Anthem, Renew Recovery partnership gives Kentucky consumers first in-home addiction treatment program

Through a new partnership between Anthem Blue Cross and Blue Shield in Kentucky and Renew Recovery, a Kentucky-based treatment center specializing in substance use disorders, Anthem consumers covered through employer-based and individual health plans now have access to an innovative treatment model that allows them to receive addiction treatment in the comfort of their own homes. This is the first...

Judge Brian Privett wants to cut down on overdoses, but it starts with our own outlook on drug abuse

By Jonathan Coffman KyForward reporter Mistakes lead to consequences. But how do we teach people to avoid making those mistakes? Circuit Judge Brian Privett of Paris faces this question every day while managing participant treatment in his district drug courts. Judge Brian Privett Drug courts are government programs designed to provide assistance in recovery to individuals who have entered the criminal...

Ky. Chamber urges employers to update policies, lobby for reduced penalties during opioid summit

The Kentucky Chamber of Commerce is calling on the state’s business community to update its drug and alcohol policies to bring more help to their employees who suffer from addiction, and keep working to get state legislators to downgrade criminal penalties for simple drug possession. At an “opioid summit” in Lexington June 24, the business lobby also announced that its Kentucky Chamber...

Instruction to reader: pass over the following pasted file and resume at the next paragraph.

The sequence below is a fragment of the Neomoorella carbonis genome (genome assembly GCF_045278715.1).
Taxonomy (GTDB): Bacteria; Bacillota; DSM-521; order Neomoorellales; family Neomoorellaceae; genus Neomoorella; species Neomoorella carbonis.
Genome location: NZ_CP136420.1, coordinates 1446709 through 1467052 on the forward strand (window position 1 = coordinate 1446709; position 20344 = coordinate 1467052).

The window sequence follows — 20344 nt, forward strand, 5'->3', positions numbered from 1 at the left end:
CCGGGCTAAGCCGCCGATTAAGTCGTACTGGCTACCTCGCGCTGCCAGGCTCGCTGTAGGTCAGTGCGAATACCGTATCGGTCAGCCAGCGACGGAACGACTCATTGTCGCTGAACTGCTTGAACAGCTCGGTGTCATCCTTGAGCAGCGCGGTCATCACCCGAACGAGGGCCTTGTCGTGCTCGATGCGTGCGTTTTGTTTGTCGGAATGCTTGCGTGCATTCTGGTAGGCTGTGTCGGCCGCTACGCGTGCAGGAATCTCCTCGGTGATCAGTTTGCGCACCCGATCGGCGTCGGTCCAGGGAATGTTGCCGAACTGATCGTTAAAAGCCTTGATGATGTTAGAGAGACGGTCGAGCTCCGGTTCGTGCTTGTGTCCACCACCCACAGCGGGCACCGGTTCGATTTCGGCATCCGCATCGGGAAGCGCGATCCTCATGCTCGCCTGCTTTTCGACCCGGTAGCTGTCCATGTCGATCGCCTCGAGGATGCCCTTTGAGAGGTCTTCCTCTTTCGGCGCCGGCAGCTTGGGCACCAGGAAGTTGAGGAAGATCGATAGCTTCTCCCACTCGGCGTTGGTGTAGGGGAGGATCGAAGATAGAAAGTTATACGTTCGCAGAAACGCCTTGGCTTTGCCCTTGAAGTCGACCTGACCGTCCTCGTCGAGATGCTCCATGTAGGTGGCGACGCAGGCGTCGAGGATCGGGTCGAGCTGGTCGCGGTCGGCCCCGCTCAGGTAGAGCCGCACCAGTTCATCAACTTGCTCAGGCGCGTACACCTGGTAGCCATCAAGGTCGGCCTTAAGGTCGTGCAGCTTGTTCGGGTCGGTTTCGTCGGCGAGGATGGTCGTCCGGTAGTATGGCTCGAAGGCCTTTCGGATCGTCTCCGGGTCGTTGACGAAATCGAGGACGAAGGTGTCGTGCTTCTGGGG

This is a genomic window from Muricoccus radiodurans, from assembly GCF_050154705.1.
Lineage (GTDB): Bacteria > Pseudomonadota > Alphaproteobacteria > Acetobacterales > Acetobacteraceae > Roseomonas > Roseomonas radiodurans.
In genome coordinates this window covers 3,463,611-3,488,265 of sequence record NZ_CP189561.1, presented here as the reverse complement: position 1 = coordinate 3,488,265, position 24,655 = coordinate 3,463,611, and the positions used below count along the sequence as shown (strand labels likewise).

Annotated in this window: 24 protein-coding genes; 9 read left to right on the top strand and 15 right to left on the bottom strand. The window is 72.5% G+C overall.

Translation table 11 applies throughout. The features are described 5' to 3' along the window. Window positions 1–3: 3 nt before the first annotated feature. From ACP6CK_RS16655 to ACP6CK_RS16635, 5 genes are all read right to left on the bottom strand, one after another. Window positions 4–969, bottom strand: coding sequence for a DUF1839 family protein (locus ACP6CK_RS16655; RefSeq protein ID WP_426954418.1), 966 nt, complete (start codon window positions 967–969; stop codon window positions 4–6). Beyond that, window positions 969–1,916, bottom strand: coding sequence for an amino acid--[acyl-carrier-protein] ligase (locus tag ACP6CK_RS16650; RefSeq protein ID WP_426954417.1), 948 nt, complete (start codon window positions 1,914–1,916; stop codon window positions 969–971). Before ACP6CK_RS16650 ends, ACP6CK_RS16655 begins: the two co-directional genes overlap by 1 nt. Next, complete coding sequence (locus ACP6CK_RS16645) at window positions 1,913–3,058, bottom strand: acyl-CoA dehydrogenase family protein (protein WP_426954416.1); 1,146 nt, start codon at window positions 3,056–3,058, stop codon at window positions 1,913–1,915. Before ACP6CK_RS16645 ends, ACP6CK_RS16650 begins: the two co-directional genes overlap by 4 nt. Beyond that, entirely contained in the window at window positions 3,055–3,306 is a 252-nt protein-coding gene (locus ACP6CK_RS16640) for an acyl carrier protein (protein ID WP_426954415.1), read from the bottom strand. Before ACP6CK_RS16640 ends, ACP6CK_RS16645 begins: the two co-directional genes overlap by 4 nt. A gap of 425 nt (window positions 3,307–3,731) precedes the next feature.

Foundation for a Healthy Kentucky announces grant to help youth dealing with childhood trauma

The Foundation for a Healthy Kentucky last week announced a grant of up to $200,000 through 2020 to begin a rural program in Russell County and nine surrounding counties to help children and youth dealing with violence, addiction and other trauma known as ACEs – Adverse Childhood Experiences. The Foundation awarded the grant to the Louisville-based Bounce Coalition, which will work with Russell...

U of L to host free event in Oldham County May 10 to discuss aging, pain management and addiction

The University of Louisville Trager Institute will offer a free community event to discuss the dangers of medication misuse and addiction for older adults, alternative solutions to chronic pain management and advocacy for making alternative pain strategies accessible for older adults. (Kaiser Health News photo) “There is often a stigma around talking about pain and pain management, in addition to...

Struggling with addiction or know someone; here is expert advice for finding quality treatment

By Anne M. Herron Center for Substance Abuse Treatment It can be overwhelming and confusing to know where to start if you need to find treatment for an alcohol or drug addiction. Addiction touches nearly everyone in some way, yet, like all health care, effective treatment must be tailored to the needs of the individual. With many addiction treatment options, finding a program that will provide the...

Pregnant and fighting drugs, addiction, she found redemption and new life starting with a judge’s gavel

By Carolina Weatherford Kentucky Today WHITESBURG, Ky. (KT) – The sound of a gavel banging, and the dramatic clang of cell doors aren’t typically associated with hope. 
In this case, the judicial system saved Allison Rose’s life. 
On June 28, Allison found herself facing charges for paraphernalia and complicity to traffic methamphetamine in Letcher County. This was not her first drug-related...